regular duties he served as assistant to the provincial pathologist and through this connection obtained from a hanging
excellently fixed normal human material for histological
study. He also served as assistant to the head of the Public
Health Department, J. J. MacKenzie. During epidemics of
typhoid, diphtheria, and scarlet fever he was kept busy collecting and diagnosing cultures.
During the summers before 1900 Bensley rented a cottage
at the Muskoka lakes and later bought an island there. He
had a rare ability of combining work and play. During these
summers at the Muskoka lakes he collected botanical and
zoological specimens, fished, hunted, explored, corrected examination papers, worked on manuscripts, and enjoyed the
company of his family. One summer he attended the opening
of the Marine Biological Laboratory at Woods Hole, Massachusetts, as the Canadian representative. In the summer
of 1898 he founded the Marine Biological Laboratory at St.
Andrews, New Brunswick, for the Canadian government.
In 1901 the Canadian government asked him to design,
build, and equip a marine biological laboratory on Georgian
Bay. That summer he sold his island in the Muskoka lake
district and bought an island at Gohome Bay, built a summer
cottage for his family, and supervised the building and equipping of the marine biological laboratory there. In the fa11
he resigned from the University of Toronto and moved to
the University of Chicago. His younger brother, Arthur,
who had been living with him since their father’s death,
remained on the staff of the department of biology at the
University of Toronto, later becoming chairman of the department.
When Bensley joined the staff of the anatomy department
at the University of Chicago, the head of the department was
Llewellys Barker. TVhcn Barker left to join the faculty of
Johns Hopkins in 1905, Bensley was made acting head of
the department and in 1907 became director of the laboratories
of anatomy.
His appointment as director of the laboratories of anatomy
rather than head of the department reflects the result of one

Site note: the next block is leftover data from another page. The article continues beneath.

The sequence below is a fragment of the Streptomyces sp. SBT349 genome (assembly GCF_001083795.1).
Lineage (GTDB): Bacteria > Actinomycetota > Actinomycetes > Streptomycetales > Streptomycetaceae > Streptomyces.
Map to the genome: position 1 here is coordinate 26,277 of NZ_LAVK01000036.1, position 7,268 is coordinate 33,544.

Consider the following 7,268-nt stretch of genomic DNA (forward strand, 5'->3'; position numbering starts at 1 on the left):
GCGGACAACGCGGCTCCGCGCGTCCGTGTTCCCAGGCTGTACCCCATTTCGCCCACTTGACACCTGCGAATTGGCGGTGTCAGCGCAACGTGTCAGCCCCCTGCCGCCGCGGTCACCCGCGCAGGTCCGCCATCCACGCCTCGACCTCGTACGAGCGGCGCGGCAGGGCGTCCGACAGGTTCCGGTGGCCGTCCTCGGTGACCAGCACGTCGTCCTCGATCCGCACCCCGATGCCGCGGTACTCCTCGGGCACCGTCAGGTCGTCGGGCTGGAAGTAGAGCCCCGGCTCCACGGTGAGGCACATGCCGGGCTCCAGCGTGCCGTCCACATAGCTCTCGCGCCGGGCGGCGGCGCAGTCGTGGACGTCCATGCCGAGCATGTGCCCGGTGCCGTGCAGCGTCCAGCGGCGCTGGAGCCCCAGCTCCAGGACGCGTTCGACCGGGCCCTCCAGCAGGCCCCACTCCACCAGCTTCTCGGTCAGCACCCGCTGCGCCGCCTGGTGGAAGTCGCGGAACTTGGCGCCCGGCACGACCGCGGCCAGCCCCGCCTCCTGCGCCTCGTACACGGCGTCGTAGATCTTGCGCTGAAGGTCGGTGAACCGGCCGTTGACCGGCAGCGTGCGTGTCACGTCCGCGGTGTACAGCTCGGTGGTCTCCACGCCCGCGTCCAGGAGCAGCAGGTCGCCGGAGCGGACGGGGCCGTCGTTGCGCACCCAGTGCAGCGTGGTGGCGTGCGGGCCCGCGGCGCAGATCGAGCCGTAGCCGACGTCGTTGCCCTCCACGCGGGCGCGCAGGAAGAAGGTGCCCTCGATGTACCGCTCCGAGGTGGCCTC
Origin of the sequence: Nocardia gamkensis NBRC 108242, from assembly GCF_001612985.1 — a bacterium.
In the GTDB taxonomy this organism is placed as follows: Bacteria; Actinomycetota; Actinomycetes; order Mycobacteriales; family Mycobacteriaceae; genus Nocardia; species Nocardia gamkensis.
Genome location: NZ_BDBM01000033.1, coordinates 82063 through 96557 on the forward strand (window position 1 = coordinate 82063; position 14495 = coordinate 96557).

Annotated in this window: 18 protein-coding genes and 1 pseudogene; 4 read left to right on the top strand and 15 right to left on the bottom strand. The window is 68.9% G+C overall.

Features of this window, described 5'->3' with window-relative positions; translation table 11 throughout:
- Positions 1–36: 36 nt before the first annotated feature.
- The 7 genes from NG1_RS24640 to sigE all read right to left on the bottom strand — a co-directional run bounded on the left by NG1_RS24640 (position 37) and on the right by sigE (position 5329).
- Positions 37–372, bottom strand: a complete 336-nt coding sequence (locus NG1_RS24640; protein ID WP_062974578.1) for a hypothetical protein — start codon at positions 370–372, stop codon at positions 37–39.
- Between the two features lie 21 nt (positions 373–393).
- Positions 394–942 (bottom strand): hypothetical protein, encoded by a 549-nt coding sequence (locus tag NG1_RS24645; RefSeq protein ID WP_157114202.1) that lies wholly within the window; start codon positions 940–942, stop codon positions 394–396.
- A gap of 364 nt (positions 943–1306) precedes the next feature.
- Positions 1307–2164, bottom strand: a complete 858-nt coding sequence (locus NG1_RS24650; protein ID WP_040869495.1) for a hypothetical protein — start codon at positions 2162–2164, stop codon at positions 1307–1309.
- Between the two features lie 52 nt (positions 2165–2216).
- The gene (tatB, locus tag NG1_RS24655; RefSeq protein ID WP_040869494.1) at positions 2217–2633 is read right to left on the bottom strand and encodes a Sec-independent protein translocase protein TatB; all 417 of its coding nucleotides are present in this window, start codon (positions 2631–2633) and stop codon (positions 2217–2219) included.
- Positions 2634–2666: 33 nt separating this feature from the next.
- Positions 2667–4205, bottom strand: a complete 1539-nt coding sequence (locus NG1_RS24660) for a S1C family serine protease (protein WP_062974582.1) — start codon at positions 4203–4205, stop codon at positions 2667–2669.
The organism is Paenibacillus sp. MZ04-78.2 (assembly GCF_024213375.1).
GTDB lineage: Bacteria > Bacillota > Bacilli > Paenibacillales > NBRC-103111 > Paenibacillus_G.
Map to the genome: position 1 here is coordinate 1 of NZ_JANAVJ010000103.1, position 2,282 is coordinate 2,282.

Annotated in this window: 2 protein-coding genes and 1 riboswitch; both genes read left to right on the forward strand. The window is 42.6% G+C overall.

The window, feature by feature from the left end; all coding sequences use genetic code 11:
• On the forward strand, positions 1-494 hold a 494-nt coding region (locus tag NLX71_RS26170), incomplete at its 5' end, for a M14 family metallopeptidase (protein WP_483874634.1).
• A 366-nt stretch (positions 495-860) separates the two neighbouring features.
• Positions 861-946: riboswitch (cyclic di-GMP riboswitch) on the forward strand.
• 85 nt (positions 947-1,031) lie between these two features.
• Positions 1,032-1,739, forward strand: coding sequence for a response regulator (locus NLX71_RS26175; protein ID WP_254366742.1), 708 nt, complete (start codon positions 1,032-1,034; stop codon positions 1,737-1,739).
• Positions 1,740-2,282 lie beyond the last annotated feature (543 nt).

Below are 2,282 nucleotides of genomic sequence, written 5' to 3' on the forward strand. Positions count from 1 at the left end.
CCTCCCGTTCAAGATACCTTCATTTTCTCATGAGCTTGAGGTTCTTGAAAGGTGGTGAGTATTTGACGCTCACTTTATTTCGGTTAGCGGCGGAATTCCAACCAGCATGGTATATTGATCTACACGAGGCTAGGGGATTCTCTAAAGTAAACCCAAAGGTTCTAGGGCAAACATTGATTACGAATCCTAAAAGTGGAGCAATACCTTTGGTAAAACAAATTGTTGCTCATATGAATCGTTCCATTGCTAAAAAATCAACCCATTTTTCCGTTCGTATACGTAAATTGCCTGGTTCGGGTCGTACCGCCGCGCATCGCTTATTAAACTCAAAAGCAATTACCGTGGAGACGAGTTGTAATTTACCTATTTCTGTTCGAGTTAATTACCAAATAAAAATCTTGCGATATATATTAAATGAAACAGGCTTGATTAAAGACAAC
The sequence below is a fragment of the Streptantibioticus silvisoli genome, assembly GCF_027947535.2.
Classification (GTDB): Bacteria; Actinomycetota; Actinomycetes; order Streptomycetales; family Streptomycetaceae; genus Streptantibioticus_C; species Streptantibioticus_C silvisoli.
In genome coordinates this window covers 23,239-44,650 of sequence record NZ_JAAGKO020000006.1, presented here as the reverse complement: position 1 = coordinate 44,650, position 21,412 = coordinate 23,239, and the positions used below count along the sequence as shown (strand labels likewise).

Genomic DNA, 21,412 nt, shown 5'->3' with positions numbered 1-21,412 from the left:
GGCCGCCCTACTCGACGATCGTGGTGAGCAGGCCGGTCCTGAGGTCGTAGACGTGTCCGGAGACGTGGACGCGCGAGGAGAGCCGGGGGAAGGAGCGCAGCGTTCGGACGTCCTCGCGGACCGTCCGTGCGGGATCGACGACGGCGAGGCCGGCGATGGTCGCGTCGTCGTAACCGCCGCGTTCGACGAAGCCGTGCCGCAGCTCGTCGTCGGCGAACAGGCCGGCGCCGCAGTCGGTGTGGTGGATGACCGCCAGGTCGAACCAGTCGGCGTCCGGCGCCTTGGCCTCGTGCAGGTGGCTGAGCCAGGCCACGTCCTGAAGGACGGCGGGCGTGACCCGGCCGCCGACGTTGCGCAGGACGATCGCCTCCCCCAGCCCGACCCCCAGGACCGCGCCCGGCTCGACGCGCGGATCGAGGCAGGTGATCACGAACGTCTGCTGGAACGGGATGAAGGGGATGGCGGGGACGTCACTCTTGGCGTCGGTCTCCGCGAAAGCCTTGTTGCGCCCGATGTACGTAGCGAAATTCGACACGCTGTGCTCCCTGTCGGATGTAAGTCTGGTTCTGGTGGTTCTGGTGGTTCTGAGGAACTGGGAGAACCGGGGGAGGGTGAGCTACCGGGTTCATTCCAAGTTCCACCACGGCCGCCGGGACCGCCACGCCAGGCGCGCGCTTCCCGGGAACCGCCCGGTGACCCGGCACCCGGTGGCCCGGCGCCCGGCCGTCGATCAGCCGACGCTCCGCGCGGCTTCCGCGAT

of Bensley’s firm convictions. All his life he believed that
a university could make the best progress if it consisted of
departments with a high degree of autonomy and if the
direction of each department was held by one person. During
the time that he was acting head of the department, the
administrators of the University of Chicago had decided that
in the future chairmen of departments rather than heads
with full authority would be appointed. Bensley refused a
chairmanship and remained unofficially the director of the
department for the next 26 years. No one ever disputed his
authority or judgment because his leadership brought the
department to a position of preeminence.
During these 26 years he brought to the department C.
Judson Herrick, George Bartelmee, Alexander Maximow,
Charles H. Swift, and William Bloom. Basil Harvey and
Preston Kyes had already been on the staff when Bensley
came to Chicago. During this period he served as president
of the American Association of Anatomists in 1918 and 1919
and as editor of the Internationale Monatschrift.
During these years also, Bensley trained a number of
graduate students. He seldom had more than one or two
graduate students working with him at a time, so that the
total number, about 30, is not impressive, but they received
a measure of personal attention such as is seldom given to
graduate students. He had small patience with formal regulations, and his graduate students often followed what seemed
to be a haphazard course of study, but each acquired from
Bensley broad interests both in anatomy and outside anatomy
and a respect for scholarship of a high order.
It was during the early years in Chicago that he became
intrigued by the problems of mitochondria. I n the preceding
decade Altmann and others had described these small particles in the cell. Fisher and Hardy had claimed that they